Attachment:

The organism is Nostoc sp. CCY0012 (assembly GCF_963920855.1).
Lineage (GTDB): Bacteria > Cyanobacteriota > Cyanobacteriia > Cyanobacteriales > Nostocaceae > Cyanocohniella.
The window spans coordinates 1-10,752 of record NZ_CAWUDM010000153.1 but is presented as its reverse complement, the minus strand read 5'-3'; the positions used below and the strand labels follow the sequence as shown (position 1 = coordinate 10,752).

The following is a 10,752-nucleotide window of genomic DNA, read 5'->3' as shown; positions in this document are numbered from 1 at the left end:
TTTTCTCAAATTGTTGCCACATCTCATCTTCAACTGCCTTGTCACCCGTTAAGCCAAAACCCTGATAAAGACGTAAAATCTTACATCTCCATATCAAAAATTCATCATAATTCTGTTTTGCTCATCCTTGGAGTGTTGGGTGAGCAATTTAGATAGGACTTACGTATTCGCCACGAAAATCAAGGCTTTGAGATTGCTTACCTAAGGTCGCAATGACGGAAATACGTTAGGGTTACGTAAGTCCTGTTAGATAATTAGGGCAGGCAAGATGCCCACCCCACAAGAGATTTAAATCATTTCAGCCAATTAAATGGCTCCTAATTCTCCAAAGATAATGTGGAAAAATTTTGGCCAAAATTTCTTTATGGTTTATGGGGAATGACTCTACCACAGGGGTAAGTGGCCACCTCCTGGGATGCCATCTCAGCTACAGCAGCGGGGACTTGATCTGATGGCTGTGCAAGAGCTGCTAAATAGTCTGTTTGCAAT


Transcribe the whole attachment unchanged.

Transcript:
The organism is Nostoc sp. CCY0012 (assembly GCF_963920855.1).
Lineage (GTDB): Bacteria > Cyanobacteriota > Cyanobacteriia > Cyanobacteriales > Nostocaceae > Cyanocohniella.
The window spans coordinates 1-10,752 of record NZ_CAWUDM010000153.1 but is presented as its reverse complement, the minus strand read 5'-3'; the positions used below and the strand labels follow the sequence as shown (position 1 = coordinate 10,752).

The following is a 10,752-nucleotide window of genomic DNA, read 5'->3' as shown; positions in this document are numbered from 1 at the left end:
TTTTCTCAAATTGTTGCCACATCTCATCTTCAACTGCCTTGTCACCCGTTAAGCCAAAACCCTGATAAAGACGTAAAATCTTACATCTCCATATCAAAAATTCATCATAATTCTGTTTTGCTCATCCTTGGAGTGTTGGGTGAGCAATTTAGATAGGACTTACGTATTCGCCACGAAAATCAAGGCTTTGAGATTGCTTACCTAAGGTCGCAATGACGGAAATACGTTAGGGTTACGTAAGTCCTGTTAGATAATTAGGGCAGGCAAGATGCCCACCCCACAAGAGATTTAAATCATTTCAGCCAATTAAATGGCTCCTAATTCTCCAAAGATAATGTGGAAAAATTTTGGCCAAAATTTCTTTATGGTTTATGGGGAATGACTCTACCACAGGGGTAAGTGGCCACCTCCTGGGATGCCATCTCAGCTACAGCAGCGGGGACTTGATCTGATGGCTGTGCAAGAGCTGCTAAATAGTCTGTTTGCAAT